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When your subject runs away: Portraits 101
A couple weeks ago, Chris challenged my new found photography skills with a human portrait assignment. I was to venture out into the public and convince strangers to let me take their picture for no other reason than to practice. Being a bit of a wallflower, the task made my stomach churn every time I thought about it. But, there wasn’t any use in procrastinating, so I packed up my camera and headed to the one place I thought would have willing participants: the local farmer’s market.
When I arrived the market was brimming with life. Everywhere I looked I saw smiling people biting into strawberries, stuffing asparagus in their reusable bags, trying on jewelry, taste-testing pesto, and enjoying life in general. This was the place to be a portrait photographer. Taking a deep breath I descended on the crowd.
Apparently, all it takes for a person to switch from friendly and welcoming to terror-stricken and furious is the promise of having a camera in their face. It didn’t matter how soft I spoke or how many times I smiled or how interested I was in their merchandise, the conversation was always the same…
Me: I’m studying photography and I have been given an assignment to take portraits. Would you be interested in being one of the subjects for my assignment? None of the photos would be published online. This is only practice.
Victim: No thank you. I’m working. I don’t have time.
Me: Oh, actually, these portraits are working portraits. You wouldn’t need to stop working, I would just be in the background-
Victim: No. Please go away.
The real kicker was when I approached a fruit stand and asked the owner if he would let me take a few pictures of him while he was working. I expressed that the pictures were for my class assignment and they wouldn’t be published. His face immediately darkened and I braced myself for another rejection. “No. I do not want my picture taken… but ask those guys,” he said pointing to two other men working in the same booth. “They might go for it.”
Moving from the oranges to the strawberries, I asked the next guy if he would allow me to practice taking portraits. He had the same reaction but he told me that the next employee would be happy to help. Thinking I had caught a break, I hurried to the end of the stand where the third employee was unpacking blueberries.
About three seconds into my question, I realized that the new guy didn’t speak a single word of English. He looked at me blankly. I turned to the second employee who translated for me in Spanish. The man still looked confused. I took a picture of the blueberries with my camera and showed him. He smiled and gave me a thumbs up. I pointed at the camera and then at him. He slowly nodded, still confused. I lifted the camera up to my face to take a picture of him but all I could see was the white tent in the background. He had dropped the crate of blueberries and taken off running. The other two men in the booth laughed hysterically. So much for that.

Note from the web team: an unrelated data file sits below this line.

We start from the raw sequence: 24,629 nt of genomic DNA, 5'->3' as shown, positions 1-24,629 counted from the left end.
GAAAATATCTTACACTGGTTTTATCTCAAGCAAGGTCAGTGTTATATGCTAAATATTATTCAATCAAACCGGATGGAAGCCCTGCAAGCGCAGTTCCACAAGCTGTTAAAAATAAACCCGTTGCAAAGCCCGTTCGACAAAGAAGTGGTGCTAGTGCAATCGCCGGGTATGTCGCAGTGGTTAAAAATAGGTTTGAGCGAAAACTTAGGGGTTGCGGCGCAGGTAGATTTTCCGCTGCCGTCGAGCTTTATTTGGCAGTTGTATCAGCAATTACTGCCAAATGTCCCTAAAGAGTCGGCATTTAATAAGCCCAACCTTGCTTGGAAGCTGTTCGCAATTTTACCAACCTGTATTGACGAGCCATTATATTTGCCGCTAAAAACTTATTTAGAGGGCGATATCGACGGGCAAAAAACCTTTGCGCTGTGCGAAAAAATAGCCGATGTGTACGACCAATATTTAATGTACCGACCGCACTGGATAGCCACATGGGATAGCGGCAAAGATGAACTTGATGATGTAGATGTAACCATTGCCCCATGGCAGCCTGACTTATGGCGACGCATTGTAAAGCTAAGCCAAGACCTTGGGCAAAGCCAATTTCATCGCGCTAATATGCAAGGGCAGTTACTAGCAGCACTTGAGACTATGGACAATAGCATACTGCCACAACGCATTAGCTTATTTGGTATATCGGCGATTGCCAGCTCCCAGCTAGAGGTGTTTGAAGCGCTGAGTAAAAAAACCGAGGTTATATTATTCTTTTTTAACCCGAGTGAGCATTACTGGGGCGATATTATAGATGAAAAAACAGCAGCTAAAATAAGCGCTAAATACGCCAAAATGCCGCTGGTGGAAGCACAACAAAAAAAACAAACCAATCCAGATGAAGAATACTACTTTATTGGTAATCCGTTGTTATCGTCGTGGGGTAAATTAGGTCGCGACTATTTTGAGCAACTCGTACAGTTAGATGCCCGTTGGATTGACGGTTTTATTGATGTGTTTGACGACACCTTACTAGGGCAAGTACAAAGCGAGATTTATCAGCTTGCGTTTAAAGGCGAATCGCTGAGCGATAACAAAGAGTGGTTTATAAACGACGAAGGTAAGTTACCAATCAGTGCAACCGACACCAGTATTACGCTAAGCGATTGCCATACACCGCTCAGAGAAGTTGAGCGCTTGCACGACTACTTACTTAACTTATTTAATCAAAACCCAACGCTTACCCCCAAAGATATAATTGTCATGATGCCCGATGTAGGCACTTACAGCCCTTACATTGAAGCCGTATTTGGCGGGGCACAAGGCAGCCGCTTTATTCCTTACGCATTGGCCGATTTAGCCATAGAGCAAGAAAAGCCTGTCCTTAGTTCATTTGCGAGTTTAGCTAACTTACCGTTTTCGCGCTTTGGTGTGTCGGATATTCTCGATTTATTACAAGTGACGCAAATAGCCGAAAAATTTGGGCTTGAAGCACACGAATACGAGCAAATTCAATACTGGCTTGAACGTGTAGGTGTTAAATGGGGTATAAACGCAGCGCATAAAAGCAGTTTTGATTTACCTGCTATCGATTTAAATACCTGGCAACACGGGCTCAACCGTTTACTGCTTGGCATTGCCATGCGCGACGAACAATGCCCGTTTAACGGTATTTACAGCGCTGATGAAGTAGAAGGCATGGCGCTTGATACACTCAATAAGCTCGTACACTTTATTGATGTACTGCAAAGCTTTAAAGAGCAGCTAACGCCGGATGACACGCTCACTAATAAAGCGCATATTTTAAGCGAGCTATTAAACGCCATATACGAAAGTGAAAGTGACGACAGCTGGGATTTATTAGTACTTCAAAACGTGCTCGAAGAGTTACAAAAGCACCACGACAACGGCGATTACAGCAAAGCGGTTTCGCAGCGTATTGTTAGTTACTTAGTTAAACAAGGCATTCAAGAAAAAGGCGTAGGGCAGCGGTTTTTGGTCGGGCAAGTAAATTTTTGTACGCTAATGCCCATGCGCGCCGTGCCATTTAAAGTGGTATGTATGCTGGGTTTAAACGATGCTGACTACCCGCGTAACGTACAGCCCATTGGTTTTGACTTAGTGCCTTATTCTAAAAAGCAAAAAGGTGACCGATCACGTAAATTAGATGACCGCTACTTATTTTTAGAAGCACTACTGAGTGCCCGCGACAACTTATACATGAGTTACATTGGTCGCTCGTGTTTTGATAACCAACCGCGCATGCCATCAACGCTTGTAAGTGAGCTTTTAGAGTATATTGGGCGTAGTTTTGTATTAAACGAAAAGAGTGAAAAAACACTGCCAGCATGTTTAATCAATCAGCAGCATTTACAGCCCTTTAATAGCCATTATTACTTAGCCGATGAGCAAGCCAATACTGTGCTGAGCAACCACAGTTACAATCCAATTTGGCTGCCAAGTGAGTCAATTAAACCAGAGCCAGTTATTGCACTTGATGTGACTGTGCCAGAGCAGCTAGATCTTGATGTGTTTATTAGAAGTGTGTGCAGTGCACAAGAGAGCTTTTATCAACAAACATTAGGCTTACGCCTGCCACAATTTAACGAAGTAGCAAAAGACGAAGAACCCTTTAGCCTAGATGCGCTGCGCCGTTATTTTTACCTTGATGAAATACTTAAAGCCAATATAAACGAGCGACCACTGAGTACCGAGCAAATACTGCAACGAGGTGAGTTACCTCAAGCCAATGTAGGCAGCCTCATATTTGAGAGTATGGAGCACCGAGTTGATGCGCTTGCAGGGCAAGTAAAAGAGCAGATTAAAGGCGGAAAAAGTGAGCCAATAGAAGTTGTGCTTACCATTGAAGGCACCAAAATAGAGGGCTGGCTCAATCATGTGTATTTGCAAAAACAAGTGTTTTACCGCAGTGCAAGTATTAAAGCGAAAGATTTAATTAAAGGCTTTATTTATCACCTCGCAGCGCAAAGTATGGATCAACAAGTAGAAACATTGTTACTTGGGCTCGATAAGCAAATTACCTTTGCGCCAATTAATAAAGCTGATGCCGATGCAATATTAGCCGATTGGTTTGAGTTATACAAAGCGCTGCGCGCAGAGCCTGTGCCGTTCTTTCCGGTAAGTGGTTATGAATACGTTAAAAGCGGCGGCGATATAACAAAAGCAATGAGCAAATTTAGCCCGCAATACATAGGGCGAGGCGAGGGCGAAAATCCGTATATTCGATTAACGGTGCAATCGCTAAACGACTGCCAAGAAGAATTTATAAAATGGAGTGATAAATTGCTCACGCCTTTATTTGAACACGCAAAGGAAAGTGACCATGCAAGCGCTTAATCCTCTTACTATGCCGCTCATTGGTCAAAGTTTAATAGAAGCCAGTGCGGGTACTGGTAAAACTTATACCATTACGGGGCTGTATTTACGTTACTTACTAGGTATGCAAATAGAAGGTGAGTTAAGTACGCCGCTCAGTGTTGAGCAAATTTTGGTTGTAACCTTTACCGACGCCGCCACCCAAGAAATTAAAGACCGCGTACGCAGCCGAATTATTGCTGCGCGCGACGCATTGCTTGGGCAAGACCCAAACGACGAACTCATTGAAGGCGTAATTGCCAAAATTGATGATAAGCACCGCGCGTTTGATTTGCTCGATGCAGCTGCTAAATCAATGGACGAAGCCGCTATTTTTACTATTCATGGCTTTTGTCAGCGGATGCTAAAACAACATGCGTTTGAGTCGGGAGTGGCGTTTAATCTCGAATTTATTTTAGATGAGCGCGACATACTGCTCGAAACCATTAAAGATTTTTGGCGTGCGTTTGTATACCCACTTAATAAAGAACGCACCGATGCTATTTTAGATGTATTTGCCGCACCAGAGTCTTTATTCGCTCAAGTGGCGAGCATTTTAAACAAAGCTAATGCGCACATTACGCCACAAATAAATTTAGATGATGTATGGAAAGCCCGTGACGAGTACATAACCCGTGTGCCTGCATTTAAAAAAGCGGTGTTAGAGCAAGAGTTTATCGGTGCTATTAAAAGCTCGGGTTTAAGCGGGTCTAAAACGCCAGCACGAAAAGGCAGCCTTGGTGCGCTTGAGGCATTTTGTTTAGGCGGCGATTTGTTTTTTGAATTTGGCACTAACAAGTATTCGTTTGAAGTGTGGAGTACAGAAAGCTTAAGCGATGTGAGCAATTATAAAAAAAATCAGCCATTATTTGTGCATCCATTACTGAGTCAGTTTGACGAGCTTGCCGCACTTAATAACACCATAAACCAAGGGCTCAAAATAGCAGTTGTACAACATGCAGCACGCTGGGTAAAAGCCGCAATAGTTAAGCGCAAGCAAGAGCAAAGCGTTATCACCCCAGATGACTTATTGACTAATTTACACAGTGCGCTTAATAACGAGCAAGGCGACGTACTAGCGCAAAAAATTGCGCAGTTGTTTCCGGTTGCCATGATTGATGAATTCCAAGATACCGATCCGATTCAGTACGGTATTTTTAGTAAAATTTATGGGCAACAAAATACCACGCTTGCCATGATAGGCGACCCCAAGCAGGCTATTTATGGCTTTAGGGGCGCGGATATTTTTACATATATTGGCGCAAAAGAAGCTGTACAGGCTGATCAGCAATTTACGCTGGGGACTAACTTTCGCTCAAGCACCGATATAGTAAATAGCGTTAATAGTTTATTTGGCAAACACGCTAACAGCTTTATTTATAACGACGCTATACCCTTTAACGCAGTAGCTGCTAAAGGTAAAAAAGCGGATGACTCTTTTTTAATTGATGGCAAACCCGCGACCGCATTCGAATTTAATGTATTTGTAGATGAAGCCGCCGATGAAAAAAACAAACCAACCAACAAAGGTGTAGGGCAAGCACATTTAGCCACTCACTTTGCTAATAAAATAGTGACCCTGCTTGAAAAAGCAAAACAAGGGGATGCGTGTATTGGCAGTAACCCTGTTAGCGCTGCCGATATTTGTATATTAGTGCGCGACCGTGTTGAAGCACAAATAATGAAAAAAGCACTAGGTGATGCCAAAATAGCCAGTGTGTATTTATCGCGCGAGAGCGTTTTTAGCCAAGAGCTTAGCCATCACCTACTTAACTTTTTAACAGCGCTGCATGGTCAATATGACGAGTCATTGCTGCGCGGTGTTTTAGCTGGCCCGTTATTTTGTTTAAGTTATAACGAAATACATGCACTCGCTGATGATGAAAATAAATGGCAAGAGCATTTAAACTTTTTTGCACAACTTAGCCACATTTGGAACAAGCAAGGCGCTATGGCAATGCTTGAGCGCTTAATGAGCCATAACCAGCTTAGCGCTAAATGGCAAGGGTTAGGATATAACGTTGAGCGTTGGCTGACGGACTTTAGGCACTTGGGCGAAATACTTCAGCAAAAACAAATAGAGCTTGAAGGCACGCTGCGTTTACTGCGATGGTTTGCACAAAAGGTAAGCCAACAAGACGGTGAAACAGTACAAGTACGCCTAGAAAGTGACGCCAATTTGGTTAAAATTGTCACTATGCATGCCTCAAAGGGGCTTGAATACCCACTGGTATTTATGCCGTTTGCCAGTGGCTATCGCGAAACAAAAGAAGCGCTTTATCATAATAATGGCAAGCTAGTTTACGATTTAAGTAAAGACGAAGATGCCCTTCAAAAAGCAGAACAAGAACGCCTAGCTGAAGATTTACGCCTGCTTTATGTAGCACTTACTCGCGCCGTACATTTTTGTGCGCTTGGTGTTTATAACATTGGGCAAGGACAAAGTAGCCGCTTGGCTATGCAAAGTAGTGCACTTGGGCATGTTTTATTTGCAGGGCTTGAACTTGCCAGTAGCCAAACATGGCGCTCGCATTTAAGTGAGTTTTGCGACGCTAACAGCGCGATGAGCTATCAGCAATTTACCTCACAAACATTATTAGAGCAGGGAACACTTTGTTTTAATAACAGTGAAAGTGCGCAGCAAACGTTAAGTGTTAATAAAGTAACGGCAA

Just when I was about to give up, I passed a young woman who was singing and playing guitar. Her voice was calming and I decided to stay and listen for a while. After she finished her song, I struck up a conversation and eventually asked if I could take her portrait.
To my delight and astonishment she was all about it.
For the next ten minutes I swarmed around her taking pictures from every angle. I hovered over her shoulder, crouched in front of her guitar, stuck the camera inches from her face and she never blinked an eye. She was the perfect subject. Her bright pink sweater, floral tattoos and golden sunglasses made for a colorful and challenging session as far as my novice photography skills went, but in the end, the shoot was a thrilling success. After the shoot, she gave me permission to publish my photos on Immersion’s site (you can bet there was dancing after hearing that).
So, what did I learn?
- Technical techniques are only half the battle when taking portraits.
- Knowing how to ask related questions in other languages is helpful.
- Charm is much harder to wield when holding a camera.
- This won’t get any easier without practice.
Thank you Apryle Dalmacio for your support, understanding and patience.
Inland Empire Music Awards Best Female Artist. If you like good music and are in the Inland Empire area, check in with Apryle to see where she is playing. Her first album will be released on June 30th at the Riverside Fox Theater at 7pm.